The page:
Fifty years ago, a Saturn V rocket carrying the Apollo 11 mission modules, loaded with some of the most advanced technology the world had ever seen, rolled out to the launch pad at the Kennedy Space Center in Florida. On July 16, 1969, Apollo 11 launched using a Saturn V rocket on a trip to the moon. On 20 July that same year, an estimated 650 million people watched Armstrong’s televised image and heard his voice describe the event as he took “… one small step for a man, one giant leap for mankind”…
For many, the moon landing was the most spectacular event of the century. It was the result of decades of research by engineers, scientists and technologists in many countries, including Britain’s William Congreve, Russia’s Sergei Korosec and Germany’s Wernher von Braun.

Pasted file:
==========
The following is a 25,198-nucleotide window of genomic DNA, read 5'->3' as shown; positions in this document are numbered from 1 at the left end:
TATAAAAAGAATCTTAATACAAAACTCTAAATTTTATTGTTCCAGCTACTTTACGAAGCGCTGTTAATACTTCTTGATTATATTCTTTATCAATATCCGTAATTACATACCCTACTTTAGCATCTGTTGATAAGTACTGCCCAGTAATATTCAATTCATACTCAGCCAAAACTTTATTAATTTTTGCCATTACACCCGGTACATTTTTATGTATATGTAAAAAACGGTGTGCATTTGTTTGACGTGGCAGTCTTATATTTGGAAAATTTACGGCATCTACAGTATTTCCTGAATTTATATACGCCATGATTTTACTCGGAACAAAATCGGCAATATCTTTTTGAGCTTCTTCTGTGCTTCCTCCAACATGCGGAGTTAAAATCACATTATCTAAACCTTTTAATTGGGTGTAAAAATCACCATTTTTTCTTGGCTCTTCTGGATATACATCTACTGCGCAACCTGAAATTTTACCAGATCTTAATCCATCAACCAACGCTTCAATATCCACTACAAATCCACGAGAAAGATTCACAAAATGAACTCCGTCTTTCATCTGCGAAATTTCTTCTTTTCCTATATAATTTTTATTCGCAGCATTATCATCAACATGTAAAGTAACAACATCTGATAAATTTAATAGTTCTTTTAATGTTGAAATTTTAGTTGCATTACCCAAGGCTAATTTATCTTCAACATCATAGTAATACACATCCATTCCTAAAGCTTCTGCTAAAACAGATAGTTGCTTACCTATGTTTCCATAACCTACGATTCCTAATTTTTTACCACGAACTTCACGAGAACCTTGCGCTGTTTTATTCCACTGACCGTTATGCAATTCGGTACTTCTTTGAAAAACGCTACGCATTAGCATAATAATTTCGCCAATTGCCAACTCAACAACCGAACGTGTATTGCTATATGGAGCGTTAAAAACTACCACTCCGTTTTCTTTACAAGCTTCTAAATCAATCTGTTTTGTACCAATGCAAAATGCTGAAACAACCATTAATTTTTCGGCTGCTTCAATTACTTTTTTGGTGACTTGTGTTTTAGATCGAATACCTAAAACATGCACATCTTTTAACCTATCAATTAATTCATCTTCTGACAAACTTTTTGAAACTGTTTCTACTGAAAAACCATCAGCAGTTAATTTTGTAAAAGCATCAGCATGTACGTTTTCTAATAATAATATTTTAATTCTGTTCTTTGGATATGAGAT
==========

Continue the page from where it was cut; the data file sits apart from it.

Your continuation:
Many Apollo-era innovations are now mainstream, including cordless gadgets, scratch-resistant lenses, memory foam and liquid-cooled garments for race drivers and firefighters. Apollo also pioneered the laser as an instrument to measure the actual distance between the moon and the earth. Lasers are now integral in carbon fibre communication cables, colour printers and missile guidance systems. Whilst the use of high-energy lasers for military use is still experimental, industrial cutting lasers are becoming increasingly commonplace.